America's 13 Best Rodeos

The Wild West comes alive at America’s top rodeos. So pull your hat down tight, buckle your boot straps and get ready to bring it!

Photo By: PRCA ProRodeo Photo/Tom Donoghue

Photo By: Jim Babb / CNR / Getty Images

Photo By: William Mancebo / Getty Images

Photo By: Kansas Tourism

Photo By: Courtesy of Reno Rodeo

Photo By: Jim Heet Photography / Getty Images

Photo By: Matthew Ashton / AMA / Getty Images

Photo By: William Campbell / Getty Images

Photo By: William Mancebo, Getty Images

Photo By: Debra Feinman / iStock

Photo By: Fort Worth Convention & Visitors Bureau

Photo By: National Western Stock Show

Photo By: George Hipple Photography / Getty Images

National Finals Rodeo

A cowboy casts a cool look during the National Finals Rodeo, popularly known as the “Super Bowl of rodeo.” The 10-day event, held each year in Las Vegas, determines the world champ in 7 main events, including bareback riding, steer wrestling and team roping.

When to go: First full week of December

Caldwell Night Rodeo

The cowboys are the stars at this annual 5-day rodeo event. Held in the Boise metro area, Caldwell Night Rodeo draws crowds of more than 40,000 people, eager to see the big draw: many of the world’s top professional cowboys who make Caldwell Night Rodeo an annual stop on their circuit.

When to go: Mid-August

Pendleton Round-Up

Ready for some bulldogging? A cowboy reaches for a steer’s horns at the Pendleton Round-Up, one of the 10 largest rodeos in the world. Started in 1910, the annual rodeo event draws crowds of 50,000 to Pendleton, OR, where the town’s motto is, “The Real West.”

When to go: Mid-September

Dodge City Roundup Rodeo

Western heritage -- and big bucks -- draw championship cowboys and cowgirls to the annual Dodge City Roundup. Since its start in 1977, the 10-day event has grown to include a payout of nearly $254,000, alongside an audience of more than 100,000 people.

When to go: Late July to early August

Reno Rodeo

Billed as the “wildest, richest rodeo in the West,” the Reno Rodeo spans 10 days and attracts more than 140,000 fans. Events include a Miss Reno Rodeo Queen pageant, cattle drive, carnival rides and the Xtreme Bull Riding Tour stop, featuring 40 of the world’s best pro bull riders.

When to go: Late June

Florence Junior Parada

The world’s oldest continuous junior rodeo finds its home in Florence, AZ. Eighty years since its start, the annual Florence Junior Parada rodeo draws hundreds of future PRCA (Professional Rodeo Cowboys Assocation) cowboys and cowgirls, ages 5 to 18, to compete in rodeo events such as team roping, breakaway roping and even bull riding.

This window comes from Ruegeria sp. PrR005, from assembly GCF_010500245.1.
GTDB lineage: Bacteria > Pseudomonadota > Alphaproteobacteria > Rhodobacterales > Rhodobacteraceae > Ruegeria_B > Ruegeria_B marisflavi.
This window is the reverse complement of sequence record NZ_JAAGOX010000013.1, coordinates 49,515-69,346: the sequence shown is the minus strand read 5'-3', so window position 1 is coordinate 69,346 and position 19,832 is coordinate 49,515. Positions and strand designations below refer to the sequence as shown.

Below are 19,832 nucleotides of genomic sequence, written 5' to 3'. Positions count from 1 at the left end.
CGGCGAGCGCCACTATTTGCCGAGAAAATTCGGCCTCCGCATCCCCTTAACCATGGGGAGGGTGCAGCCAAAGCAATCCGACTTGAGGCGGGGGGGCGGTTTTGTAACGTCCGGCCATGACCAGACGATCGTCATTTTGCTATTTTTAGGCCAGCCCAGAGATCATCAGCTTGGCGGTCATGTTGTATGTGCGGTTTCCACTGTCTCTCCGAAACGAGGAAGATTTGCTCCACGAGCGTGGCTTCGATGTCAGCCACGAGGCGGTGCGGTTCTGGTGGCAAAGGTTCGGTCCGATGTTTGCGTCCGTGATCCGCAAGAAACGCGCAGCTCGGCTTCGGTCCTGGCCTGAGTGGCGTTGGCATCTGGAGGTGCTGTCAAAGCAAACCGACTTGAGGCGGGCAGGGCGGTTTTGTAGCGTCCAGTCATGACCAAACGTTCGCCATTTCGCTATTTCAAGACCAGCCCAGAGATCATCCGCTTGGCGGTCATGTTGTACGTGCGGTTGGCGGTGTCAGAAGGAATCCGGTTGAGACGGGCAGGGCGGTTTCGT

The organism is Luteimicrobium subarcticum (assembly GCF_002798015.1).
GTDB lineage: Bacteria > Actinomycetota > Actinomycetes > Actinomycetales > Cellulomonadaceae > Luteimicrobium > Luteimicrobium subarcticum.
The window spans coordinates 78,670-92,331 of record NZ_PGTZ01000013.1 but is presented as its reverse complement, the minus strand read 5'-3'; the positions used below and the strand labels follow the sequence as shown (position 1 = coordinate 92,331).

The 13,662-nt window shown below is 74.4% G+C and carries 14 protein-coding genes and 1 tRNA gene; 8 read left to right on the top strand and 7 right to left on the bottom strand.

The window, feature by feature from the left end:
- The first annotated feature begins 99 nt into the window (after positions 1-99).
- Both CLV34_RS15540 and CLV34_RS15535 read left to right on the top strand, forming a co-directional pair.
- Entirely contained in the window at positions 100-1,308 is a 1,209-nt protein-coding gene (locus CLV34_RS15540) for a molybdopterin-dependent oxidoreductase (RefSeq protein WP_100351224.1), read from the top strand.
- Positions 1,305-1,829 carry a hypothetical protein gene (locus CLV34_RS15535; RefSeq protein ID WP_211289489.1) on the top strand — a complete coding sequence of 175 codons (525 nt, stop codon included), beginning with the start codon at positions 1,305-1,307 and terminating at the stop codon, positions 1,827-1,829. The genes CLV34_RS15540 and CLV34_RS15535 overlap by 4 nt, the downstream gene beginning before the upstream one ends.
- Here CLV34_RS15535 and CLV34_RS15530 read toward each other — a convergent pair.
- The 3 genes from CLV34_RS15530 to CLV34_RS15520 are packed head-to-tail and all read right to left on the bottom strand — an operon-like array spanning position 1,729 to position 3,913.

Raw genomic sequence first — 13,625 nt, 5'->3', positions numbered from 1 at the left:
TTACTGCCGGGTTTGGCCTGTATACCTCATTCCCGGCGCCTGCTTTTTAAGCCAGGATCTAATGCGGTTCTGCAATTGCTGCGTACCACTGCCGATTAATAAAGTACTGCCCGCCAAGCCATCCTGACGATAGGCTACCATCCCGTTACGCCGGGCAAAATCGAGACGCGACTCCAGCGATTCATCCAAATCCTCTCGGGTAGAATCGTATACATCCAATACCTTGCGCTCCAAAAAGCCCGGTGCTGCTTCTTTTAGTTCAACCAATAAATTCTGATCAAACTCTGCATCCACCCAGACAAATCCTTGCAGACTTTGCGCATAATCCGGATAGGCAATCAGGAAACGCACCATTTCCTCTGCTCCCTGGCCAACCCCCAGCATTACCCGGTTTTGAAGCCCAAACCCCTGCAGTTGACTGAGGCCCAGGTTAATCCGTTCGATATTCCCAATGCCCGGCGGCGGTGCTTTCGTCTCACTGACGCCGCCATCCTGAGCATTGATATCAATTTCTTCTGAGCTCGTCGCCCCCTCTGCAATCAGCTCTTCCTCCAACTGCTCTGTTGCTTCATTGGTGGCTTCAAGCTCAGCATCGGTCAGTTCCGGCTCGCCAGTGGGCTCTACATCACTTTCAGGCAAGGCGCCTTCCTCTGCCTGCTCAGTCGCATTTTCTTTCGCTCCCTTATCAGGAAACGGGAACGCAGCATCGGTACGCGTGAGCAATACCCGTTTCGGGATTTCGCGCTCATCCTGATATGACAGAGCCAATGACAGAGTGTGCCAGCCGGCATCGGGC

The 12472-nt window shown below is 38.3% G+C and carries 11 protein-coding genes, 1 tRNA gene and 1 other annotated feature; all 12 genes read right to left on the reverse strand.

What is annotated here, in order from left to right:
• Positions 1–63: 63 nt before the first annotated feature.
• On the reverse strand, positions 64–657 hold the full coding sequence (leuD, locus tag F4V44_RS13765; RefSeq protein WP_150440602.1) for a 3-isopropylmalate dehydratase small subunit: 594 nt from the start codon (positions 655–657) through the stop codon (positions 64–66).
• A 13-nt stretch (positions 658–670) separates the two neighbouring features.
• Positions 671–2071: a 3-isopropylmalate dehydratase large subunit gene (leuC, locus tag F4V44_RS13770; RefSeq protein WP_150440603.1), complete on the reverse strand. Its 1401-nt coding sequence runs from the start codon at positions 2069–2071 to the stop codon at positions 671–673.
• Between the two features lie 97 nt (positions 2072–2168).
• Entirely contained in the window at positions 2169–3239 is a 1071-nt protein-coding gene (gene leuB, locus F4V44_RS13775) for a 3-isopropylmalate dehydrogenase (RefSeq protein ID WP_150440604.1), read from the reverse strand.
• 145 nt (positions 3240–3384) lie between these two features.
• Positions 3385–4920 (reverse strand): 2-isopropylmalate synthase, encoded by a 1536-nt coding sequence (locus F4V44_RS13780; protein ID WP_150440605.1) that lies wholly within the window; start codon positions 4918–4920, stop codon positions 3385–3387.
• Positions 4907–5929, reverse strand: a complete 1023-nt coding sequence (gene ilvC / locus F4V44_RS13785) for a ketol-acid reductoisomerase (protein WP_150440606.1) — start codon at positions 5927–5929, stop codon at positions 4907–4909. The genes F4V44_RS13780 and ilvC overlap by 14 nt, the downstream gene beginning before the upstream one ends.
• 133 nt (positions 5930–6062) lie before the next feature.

When to go: Late November

RodeoHouston

For the world’s largest live entertainment and livestock show, head to Houston’s Reliant Stadium. In 2012, this massive 1,900,000-square-foot facility hosted the annual Houston Livestock Show and Rodeo -- and a whole lot of animals: 26,305 livestock and horse show exhibitors competed for a shot at a Houston championship.

When to go: Late February to mid-March

Yellowstone Rodeo

Exciting rodeo action mixes with stunning mountain sunsets at the annual Yellowstone Rodeo in southwestern Montana. The annual event showcases the big rodeo draws -- including bareback bronc riding, bull riding, team roping and saddle broc riding -- as well as a “calf scramble” event in which kids can safely compete.

When to go: June through early September

Cheyenne Frontier Days

The granddaddy of rodeo events, Cheyenne Frontier Days has been held in its namesake Wyoming town since 1897. The outdoor rodeo and western celebration features hundreds of horses performing rodeo events and track acts. The annual event draws nearly 200,000 people, with a whopping 100,000 free pancakes served by the local Kiwanis club.

When to go: Last full week of July

Ellensburg Rodeo

After more than 75 years, the Ellensburg Rodeo in Washington State has grown from a local competition among ranch hands to a leading rodeo festival: More than 600 contestants vie for prize money in excess of $400,000. In the Pacific Northwest, the rodeo is second in size only to the Calgary Stampede in Alberta, Canada.

When to go: Labor Day weekend

Fort Worth Stock Show and Rodeo

For 23 heart-pounding days, the annual Fort Worth Stock Show and Rodeo puts on quite a show at the Will Rogers Memorial Center. The annual event, which draws a crowd of 900,000, showcases the world’s original indoor rodeo, with 36 performances of professional rodeo on display, such as calf roping.

When to go: Mid-January to early February

National Western Stock Show

Now in its 106th year, the National Western Stock Show in Denver spans 16 days, and a 100-acre show ground home to the second largest rodeo in the United States. Hands-on animal exhibits feature 15,000 head of horses, cattle, sheep, alpacas, llamas and more -- plus, a chance for the little ones to go giddy-up.

When to go: Last 2 weeks in January

Nebraskaland Days

Wild West showman Buffalo Bill considered North Platte, NE, his hometown, and went on to found modern-day rodeo in the city. Today, the legacy continues with Nebraskaland Days: The largest rodeo event in western Nebraska showcases parades, art shows, concerts, food events and, of course, rodeos.

When to go: Mid-June